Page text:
Kim Lordier doesn’t just have a favorite place to paint, she has a favorite tree.
It’s a cypress tree with a distinctively bent branch that stretches out over the cliff above Bluefish Cove, in Point Lobos, California. “I haven’t seen this particular tree painted in earlier paintings,” comments Lordier. “Point Lobos is one of the most painted subjects in California plein air history, but I don’t see that tree in any of the old paintings. And you’d notice it, with that distinctive branch formation. When other people in recent years have painted it, I am very conscious of it. I think, ‘That is my tree!’ When you paint something often and you know it so well, it becomes very intimate. You feel like it belongs to you.”
“Point Lobos Magic,” by Kim Lordier, 2012, pastel, 36 x 24 in.
Cypresses, like this one, can exhibit a lot of personality, but this tree also benefits from being situated above one of the most beautiful coves in the Big Sur area. Lordier, who lives just south of San Francisco, drives 90 minutes south to paint the cove and the surrounding coastline, often spending the night in Carmel-by-the-Sea before returning home. “This particular cove keeps drawing me back,” says the artist. “Each time it’s different and the light is so beautiful.”
Another view of Bluefish Cove
“Pool of Green,” by Kim Lordier, 2009, pastel, 24 x 18 in.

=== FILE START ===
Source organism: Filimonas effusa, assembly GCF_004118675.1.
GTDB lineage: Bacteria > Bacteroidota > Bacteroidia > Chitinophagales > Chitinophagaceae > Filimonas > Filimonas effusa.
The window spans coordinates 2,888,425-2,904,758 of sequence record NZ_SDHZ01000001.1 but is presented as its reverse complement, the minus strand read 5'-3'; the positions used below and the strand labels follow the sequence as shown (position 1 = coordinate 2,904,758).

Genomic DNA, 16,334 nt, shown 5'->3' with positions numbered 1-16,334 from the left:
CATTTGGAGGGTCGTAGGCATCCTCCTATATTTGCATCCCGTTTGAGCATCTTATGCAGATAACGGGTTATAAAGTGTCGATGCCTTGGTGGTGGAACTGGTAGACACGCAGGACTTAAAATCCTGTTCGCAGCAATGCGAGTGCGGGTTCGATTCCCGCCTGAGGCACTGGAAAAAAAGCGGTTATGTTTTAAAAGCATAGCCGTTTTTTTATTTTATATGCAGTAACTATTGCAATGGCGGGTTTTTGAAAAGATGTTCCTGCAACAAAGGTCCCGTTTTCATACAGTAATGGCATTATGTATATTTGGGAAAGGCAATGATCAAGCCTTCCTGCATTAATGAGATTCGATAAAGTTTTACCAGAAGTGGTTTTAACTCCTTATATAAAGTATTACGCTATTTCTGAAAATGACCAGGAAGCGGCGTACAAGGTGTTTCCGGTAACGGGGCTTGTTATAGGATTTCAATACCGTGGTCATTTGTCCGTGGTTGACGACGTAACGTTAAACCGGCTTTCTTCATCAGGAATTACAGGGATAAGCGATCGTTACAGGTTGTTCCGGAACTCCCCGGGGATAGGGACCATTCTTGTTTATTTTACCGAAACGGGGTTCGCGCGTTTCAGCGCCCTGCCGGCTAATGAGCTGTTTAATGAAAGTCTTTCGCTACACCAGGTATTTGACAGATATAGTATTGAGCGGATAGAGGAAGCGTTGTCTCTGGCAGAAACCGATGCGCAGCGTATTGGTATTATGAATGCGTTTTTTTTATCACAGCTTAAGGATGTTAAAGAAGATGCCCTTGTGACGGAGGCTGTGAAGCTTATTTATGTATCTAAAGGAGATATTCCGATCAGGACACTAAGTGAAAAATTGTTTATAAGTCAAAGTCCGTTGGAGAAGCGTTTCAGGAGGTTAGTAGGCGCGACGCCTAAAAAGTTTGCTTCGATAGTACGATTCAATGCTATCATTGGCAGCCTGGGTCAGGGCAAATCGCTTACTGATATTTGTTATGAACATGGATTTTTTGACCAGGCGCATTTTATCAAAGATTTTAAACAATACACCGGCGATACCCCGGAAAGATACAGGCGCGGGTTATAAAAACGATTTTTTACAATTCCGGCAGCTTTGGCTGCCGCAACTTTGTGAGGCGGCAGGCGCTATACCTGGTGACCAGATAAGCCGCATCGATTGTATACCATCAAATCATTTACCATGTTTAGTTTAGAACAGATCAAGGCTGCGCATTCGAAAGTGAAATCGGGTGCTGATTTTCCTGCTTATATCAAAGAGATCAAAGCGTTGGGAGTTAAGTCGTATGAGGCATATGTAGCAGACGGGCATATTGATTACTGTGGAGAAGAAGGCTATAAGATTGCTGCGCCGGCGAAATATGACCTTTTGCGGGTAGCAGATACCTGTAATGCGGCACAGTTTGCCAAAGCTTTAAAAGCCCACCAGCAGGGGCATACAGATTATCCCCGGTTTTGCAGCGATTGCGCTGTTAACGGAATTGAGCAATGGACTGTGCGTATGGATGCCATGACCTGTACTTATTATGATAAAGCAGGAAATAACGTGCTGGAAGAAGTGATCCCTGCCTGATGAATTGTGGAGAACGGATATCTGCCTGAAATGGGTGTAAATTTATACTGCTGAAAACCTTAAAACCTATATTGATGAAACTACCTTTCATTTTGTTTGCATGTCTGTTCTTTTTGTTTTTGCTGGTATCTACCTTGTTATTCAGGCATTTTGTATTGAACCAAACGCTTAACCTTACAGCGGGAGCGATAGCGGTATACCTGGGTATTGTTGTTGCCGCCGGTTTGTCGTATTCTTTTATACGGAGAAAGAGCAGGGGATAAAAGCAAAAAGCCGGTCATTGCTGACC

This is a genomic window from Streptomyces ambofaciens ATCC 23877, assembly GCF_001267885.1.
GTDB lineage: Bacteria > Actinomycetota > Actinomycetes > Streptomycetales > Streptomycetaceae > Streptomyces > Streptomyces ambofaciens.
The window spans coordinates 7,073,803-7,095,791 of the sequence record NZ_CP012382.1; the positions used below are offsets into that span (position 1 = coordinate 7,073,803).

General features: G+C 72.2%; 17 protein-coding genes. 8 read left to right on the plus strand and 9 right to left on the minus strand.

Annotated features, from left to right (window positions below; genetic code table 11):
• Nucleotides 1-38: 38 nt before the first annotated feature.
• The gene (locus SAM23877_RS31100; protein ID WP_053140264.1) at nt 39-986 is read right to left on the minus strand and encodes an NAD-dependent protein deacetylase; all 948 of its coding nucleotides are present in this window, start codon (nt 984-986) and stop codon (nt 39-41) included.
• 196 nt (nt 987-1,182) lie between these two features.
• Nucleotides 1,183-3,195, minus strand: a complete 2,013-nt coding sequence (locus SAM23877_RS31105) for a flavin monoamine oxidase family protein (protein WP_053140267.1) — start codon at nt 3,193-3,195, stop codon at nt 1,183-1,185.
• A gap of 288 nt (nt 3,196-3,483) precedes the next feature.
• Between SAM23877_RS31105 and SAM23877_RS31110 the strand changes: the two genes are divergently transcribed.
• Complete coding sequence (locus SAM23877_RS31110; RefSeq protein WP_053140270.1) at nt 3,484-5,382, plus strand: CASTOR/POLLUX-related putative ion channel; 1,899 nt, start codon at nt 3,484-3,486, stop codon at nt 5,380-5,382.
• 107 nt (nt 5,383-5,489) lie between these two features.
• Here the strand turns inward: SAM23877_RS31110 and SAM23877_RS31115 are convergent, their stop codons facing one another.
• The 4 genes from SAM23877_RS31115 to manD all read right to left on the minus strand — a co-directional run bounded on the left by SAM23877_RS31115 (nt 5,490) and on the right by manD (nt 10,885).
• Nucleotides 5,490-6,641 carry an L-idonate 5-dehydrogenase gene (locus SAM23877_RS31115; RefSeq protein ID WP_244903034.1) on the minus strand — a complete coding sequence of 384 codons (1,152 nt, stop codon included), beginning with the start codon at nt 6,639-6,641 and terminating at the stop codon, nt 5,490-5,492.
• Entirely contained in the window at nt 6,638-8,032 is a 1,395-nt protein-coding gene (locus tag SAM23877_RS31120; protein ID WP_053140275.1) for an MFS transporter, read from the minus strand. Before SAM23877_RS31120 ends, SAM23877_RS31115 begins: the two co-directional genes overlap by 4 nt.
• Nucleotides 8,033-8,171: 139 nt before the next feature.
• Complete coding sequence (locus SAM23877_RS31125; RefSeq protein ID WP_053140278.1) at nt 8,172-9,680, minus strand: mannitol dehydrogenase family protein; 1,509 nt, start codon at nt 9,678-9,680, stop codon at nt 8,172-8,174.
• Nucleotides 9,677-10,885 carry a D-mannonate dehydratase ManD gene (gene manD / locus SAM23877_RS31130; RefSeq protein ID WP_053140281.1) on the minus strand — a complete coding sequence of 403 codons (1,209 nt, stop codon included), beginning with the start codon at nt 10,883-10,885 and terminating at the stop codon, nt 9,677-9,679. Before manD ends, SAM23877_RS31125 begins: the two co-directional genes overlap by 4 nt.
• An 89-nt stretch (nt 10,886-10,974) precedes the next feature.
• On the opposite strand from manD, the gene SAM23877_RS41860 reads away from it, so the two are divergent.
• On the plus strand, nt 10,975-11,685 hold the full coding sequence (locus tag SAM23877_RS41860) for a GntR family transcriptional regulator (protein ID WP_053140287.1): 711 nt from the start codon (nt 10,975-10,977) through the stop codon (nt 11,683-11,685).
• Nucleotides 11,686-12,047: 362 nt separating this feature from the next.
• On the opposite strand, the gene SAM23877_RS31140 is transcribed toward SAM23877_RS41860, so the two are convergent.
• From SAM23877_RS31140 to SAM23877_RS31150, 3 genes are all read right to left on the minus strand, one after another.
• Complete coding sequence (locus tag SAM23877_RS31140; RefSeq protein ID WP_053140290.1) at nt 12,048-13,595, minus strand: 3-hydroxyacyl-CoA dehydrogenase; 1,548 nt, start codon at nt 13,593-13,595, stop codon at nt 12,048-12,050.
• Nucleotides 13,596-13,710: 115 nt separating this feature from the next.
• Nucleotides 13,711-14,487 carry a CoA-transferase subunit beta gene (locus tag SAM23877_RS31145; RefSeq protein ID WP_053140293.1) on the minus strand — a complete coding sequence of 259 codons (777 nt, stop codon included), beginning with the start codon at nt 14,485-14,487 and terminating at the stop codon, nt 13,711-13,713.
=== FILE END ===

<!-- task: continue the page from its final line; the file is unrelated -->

The cove is part of the Point Lobos State Natural Reserve. To get to the point overlooking the cove, one must hike for about a mile. This is part of the allure for Lordier. “The hike to the cove is amazing, with a meadow where you might see deer, and a cypress and pine forest you must walk through,” she says. “Then you get to the edge and big cypress and pine create the framework for the piece and create an interesting design.”
This particular cove is fairly shallow, even though the sharp cliffs that surround it suggest that the land plunges straight down into the sea right at the coastline. The shallow turquoise water gives way to a deep point in the center of the cove that is a rich ultramarine blue. “It is always startling to see,” Lordier remarks. “It’s like someone turned on the lantern under the water. It just glows.”
“Cool Beauty,” by Kim Lordier, 2011, pastel, 36 x 24 in.
The view is spectacular, but Lordier swears she isn’t swayed by its particular charms. “When I’m out in the field, abstract shapes are of paramount importance, not necessarily the subject matter,” she says. “It’s the coming together of shape and line and the light-dark pattern that captures me.”
But there’s that tree. “Cypress trees look delicate, but their strength is amazing, just clinging to cliff walls,” she says admiringly. “They are graceful and sturdy and strong. It’s always a challenge to capture that scene in the different lighting conditions I happen upon.”